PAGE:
Many people in Bangladesh are wondering whether the country is prepared to deal with the Omicron variant of Covid-19, which has been taking Europe and the US by storm.
According to the latest data from the US Centres for Disease Control and Prevention (US CDC), the variant made up 73% of new Covid-19 cases in the US, marking a six-fold increase in only one week. Meanwhile, the European CDC in its weekly epidemiological update on December 19, said Omicron cases had been confirmed by 28 countries in the continent.
India has been witnessing a slow rise of Omicron cases, with over 100 already reported in the country.
On the other hand, Bangladesh is yet to face the brunt of the Omicron variant and has reported just two confirmed cases so far. Health experts have not ruled out the possibility of there being more cases in the country that remain unidentified, but they believe the Covid infection rate will be higher if the new variant has truly arrived in force.
Bangladesh has maintained an infection rate of around 1% since October 30, but the number of Covid tests conducted dropped significantly when the infection rate began its downward trajectory, the experts added.
They noted that previous experience showed that waves of Covid-19 in Europe and the US took months to arrive in Bangladesh, so it was imperative that the government begin taking preventive measures immediately.
The need to take preventive measures is also reinforced by recent research in the UK showing that Omicron is at least as infectious as the Delta variant. The number of Omicron cases can double every two to three days once it arrives.
Veteran virologist Dr Nazrul Islam believes that a screening of travellers, increasing testing, regular genome sequencing, maintaining health rules, wearing masks, and preparing hospitals are some of the actions the government needs to take.
Eminent healthcare expert Professor Rashid E Mahbub said: “The pressure of Omicron will eventually fall upon the health care systems, meaning hospitals and clinics. So, they should be prepared well.”
Dr Shahriar Sazzad, chief of the Dhaka airport Health Unit, said the unit was screening travellers carefully and sending passengers from countries with Omicron presence into institutional quarantine.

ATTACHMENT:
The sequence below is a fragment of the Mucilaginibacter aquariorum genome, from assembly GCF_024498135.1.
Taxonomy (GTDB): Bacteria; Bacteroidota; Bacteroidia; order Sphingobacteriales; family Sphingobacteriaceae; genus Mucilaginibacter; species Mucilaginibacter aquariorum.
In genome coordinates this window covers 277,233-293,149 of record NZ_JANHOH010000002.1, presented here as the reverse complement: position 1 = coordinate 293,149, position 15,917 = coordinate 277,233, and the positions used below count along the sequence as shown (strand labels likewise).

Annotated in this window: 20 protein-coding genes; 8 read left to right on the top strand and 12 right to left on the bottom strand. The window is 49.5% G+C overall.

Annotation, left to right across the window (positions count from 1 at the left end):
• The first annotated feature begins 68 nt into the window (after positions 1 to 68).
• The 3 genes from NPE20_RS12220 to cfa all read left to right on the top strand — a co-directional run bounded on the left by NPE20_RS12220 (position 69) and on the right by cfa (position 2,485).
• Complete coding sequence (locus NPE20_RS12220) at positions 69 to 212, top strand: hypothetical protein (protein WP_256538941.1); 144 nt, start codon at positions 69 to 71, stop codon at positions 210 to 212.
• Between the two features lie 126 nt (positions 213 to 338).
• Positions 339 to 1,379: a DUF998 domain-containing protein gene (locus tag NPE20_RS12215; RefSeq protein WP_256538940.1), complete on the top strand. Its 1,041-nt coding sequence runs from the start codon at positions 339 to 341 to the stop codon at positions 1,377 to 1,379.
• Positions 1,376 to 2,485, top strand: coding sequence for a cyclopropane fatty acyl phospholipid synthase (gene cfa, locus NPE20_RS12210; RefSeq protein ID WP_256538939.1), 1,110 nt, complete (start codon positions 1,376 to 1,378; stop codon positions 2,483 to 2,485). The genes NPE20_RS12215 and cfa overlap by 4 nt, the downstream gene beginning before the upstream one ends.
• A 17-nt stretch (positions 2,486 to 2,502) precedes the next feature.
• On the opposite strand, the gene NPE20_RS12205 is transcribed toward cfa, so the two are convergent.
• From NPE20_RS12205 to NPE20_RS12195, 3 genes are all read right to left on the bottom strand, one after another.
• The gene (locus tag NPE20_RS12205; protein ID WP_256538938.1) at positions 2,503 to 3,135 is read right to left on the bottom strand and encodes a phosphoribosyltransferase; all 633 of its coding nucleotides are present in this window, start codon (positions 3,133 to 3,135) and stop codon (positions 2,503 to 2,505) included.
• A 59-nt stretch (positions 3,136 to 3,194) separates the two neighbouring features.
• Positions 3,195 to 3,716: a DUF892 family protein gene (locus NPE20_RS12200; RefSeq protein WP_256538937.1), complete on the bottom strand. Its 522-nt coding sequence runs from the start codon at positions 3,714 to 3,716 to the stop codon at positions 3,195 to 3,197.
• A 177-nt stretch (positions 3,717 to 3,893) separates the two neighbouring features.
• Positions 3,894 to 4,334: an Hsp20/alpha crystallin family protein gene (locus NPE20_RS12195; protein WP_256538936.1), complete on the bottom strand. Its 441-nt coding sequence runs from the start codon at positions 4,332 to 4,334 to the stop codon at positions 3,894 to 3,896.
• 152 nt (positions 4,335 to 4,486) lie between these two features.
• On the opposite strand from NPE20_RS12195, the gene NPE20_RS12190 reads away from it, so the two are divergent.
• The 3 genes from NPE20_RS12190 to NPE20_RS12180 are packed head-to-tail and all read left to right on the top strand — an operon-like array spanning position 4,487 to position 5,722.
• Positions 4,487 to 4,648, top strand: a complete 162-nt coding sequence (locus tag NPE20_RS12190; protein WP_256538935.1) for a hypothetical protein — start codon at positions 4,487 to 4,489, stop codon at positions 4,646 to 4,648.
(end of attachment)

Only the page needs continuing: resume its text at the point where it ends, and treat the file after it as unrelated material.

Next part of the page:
From early December, the government imposed restrictions on travellers from Omicron-confirmed countries or countries with local transmission.
Director (Hospital) Dr Farid Uddin Miah said government hospitals were previously asked to limit their Covid unit and resume regular duties, but they had also been asked to be ready to expand the unit again at a moment’s notice.
“We are keeping the Mohakhali Covid dedicated hospitals and the medical colleges on alert so that we can tackle the early stage of any surge and complete full preparations for the new wave,” he added.
According to the hospital director, almost all district hospitals have a central oxygen system right now, which is the most important requirement for Covid 19 treatment.
DGHS data show that the installation of oxygen systems is in progress in hospitals at Jhalokathi, Habiganj and Netrokona. However, hospitals in at least six districts in Chittagong, Panchagarh and Moulovibazar do not have the system.
Of the 1219 Intensive Care Units (ICUs) dedicated for Covid patients, only 115 are currently occupied. Furthermore, only 42 out of 708 High Dependency Units (HDUs) for Covid patients are in use.
Besides, the government has provided over 1,000 ventilators to hospitals at the upazila and other levels.
“The central oxygen system has been installed in over 130 hospitals. The process of providing required manpower is progressing well. Hundreds of ICUs have been installed in a year. This will help us to tackle the new surge. We are taking all possible preparations in health care management, although we don’t want any wave to emerge again, '' said Director Dr Farid.
Meanwhile, Health Minister Zahid Maleque at a program in Dhaka said the government was worried as people were not following health rules and this could lead to a surge in infections.
He also reiterated the country had a significant number of vaccines in stock, with millions more doses set to arrive soon.
“To keep our vulnerable people safe, we have started providing booster doses as well,” he added.
However, Dr Nazrul Islam said providing booster doses should not be the only solution, as unvaccinated people also needed to get the vaccine as soon as possible.
“We have to speed up the vaccination program in every way,” he added.
Patients’ rights movement leader and health expert Dr Rashid E Mahbub said the effectiveness of Bangladesh’s preparations would be determined with time.
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